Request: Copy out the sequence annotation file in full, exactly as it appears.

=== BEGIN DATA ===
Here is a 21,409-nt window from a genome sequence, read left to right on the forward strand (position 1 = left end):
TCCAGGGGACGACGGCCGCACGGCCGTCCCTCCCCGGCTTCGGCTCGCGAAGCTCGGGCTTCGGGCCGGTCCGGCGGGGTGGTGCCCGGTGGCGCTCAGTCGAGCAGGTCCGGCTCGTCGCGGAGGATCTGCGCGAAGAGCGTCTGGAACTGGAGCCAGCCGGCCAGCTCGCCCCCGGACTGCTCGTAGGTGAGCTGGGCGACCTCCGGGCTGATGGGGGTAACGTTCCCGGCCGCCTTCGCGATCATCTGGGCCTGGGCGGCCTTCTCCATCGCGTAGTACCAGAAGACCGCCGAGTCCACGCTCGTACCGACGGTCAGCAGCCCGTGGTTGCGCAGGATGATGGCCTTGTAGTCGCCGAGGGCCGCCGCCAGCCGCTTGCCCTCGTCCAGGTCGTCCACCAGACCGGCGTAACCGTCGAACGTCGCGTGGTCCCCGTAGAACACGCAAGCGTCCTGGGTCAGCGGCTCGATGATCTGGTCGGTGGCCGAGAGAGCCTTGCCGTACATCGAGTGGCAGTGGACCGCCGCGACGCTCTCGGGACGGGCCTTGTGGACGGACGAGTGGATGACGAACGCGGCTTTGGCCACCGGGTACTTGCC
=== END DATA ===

Here is a 21,409-nt window from a genome sequence, read left to right on the forward strand (position 1 = left end):
TCCAGGGGACGACGGCCGCACGGCCGTCCCTCCCCGGCTTCGGCTCGCGAAGCTCGGGCTTCGGGCCGGTCCGGCGGGGTGGTGCCCGGTGGCGCTCAGTCGAGCAGGTCCGGCTCGTCGCGGAGGATCTGCGCGAAGAGCGTCTGGAACTGGAGCCAGCCGGCCAGCTCGCCCCCGGACTGCTCGTAGGTGAGCTGGGCGACCTCCGGGCTGATGGGGGTAACGTTCCCGGCCGCCTTCGCGATCATCTGGGCCTGGGCGGCCTTCTCCATCGCGTAGTACCAGAAGACCGCCGAGTCCACGCTCGTACCGACGGTCAGCAGCCCGTGGTTGCGCAGGATGATGGCCTTGTAGTCGCCGAGGGCCGCCGCCAGCCGCTTGCCCTCGTCCAGGTCGTCCACCAGACCGGCGTAACCGTCGAACGTCGCGTGGTCCCCGTAGAACACGCAAGCGTCCTGGGTCAGCGGCTCGATGATCTGGTCGGTGGCCGAGAGAGCCTTGCCGTACATCGAGTGGCAGTGGACCGCCGCGACGCTCTCGGGACGGGCCTTGTGGACGGACGAGTGGATGACGAACGCGGCTTTGGCCACCGGGTACTTGCC